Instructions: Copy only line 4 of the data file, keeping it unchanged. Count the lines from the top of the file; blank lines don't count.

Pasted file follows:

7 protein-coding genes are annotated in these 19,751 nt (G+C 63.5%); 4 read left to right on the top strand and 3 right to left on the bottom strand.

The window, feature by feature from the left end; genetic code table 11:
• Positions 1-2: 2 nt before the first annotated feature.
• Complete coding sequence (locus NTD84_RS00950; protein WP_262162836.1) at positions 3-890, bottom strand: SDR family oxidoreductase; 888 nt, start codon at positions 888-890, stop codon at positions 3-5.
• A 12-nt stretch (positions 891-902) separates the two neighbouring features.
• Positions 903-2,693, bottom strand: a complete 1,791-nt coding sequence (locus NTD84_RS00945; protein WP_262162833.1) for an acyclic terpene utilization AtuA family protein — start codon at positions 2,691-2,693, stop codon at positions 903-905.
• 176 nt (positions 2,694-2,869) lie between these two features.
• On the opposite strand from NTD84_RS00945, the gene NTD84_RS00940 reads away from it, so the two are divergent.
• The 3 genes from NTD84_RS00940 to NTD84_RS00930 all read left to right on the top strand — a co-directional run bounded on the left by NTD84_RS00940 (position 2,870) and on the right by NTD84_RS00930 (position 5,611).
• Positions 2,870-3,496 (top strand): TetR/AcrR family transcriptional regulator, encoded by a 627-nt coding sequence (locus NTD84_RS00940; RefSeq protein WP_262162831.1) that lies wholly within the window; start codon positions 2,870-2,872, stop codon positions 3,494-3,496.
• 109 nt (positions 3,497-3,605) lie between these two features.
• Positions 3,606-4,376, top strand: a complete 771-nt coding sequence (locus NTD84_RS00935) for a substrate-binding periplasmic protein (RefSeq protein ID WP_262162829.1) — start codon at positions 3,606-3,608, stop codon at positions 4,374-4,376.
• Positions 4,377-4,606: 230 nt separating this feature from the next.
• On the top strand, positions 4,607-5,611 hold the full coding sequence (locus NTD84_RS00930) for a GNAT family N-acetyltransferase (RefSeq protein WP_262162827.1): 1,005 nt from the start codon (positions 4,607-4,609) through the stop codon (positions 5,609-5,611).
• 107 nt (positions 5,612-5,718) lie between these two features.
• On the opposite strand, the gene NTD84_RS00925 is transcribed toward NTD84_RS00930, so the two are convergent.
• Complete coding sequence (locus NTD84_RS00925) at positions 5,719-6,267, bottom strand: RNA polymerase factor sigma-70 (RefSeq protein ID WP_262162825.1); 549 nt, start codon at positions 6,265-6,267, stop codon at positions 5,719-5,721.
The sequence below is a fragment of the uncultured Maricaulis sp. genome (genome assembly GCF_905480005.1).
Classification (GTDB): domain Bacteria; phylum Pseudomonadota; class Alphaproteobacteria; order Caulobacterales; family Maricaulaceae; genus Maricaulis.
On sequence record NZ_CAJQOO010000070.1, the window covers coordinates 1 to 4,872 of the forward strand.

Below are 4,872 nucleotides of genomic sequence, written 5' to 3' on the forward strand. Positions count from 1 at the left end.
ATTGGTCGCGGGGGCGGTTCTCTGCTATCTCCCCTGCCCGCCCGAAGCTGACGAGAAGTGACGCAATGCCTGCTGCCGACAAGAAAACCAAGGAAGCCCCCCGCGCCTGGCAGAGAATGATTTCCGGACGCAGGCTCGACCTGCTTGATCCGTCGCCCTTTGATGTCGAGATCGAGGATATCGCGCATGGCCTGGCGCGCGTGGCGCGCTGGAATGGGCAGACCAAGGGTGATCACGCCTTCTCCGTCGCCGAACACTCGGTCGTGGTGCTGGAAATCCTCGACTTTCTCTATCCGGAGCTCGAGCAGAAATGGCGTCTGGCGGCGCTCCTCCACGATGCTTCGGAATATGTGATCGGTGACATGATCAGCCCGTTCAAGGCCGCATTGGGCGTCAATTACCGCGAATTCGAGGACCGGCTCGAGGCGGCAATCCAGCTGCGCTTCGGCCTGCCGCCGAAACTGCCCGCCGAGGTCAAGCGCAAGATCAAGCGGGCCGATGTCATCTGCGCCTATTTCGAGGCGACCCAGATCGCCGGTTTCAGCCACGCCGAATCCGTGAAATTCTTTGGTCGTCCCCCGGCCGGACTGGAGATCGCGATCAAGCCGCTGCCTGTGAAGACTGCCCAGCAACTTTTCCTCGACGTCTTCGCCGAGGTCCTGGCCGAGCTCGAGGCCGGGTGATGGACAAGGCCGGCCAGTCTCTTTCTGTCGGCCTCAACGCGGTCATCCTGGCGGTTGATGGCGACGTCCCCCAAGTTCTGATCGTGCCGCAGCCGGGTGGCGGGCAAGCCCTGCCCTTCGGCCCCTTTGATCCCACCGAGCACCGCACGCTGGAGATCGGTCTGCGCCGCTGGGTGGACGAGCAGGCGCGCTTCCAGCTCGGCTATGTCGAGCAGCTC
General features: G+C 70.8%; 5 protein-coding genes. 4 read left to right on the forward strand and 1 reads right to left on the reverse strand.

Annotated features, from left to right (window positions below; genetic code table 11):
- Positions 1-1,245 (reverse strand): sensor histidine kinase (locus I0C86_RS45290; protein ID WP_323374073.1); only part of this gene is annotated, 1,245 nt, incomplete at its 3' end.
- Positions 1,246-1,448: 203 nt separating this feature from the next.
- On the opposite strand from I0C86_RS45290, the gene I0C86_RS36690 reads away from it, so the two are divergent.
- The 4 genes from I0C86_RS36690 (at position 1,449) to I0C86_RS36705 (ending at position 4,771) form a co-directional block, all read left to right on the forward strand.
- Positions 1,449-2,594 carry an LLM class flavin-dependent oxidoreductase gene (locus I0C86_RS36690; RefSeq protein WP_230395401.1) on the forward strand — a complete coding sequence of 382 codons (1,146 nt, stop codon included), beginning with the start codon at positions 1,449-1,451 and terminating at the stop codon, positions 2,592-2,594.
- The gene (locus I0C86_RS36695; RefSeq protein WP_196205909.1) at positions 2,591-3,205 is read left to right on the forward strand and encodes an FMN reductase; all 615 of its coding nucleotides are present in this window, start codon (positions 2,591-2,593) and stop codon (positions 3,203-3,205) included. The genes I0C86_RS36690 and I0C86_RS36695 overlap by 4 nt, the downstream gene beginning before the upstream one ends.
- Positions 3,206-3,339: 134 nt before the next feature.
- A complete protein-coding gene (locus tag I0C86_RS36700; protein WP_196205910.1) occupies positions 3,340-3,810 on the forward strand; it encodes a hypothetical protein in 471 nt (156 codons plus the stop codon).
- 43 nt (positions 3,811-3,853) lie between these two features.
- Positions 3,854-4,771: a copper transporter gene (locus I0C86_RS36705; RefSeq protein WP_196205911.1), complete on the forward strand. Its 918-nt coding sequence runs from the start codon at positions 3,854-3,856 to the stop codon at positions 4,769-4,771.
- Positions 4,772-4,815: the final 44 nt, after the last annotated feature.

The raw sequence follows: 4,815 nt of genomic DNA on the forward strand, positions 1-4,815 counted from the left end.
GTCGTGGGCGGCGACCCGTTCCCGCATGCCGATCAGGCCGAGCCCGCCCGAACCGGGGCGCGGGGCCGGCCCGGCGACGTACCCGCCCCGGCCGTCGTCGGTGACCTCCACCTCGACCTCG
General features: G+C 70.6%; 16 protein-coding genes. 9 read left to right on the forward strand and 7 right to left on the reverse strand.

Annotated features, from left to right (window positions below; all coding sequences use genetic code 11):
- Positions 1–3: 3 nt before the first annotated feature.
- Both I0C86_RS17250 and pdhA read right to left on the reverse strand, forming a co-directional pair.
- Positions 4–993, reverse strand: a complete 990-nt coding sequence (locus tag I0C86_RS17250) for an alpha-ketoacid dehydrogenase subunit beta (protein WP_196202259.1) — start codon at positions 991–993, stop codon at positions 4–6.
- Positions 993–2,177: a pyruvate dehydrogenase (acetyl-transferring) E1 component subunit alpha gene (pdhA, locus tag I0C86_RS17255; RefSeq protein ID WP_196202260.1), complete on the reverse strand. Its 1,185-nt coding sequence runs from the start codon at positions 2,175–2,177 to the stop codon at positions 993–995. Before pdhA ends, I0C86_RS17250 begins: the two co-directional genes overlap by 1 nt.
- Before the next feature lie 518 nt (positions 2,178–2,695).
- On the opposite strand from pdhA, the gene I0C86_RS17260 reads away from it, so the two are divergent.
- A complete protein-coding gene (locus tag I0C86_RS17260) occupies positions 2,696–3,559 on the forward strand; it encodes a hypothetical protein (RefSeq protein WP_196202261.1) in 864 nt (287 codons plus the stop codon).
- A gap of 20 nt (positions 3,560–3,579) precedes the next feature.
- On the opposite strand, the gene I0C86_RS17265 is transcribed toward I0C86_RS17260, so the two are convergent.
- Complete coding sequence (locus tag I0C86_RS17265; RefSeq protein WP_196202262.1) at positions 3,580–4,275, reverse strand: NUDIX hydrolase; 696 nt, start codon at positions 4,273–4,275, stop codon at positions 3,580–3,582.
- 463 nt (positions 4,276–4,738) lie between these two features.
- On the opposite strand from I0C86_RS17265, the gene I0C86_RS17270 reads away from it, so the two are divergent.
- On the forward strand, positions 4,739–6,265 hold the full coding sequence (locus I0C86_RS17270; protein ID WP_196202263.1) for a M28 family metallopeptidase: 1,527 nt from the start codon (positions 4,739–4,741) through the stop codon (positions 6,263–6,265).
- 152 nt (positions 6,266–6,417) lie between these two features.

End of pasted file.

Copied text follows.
• Complete coding sequence (locus NTD84_RS00950; protein WP_262162836.1) at positions 3-890, bottom strand: SDR family oxidoreductase; 888 nt, start codon at positions 888-890, stop codon at positions 3-5.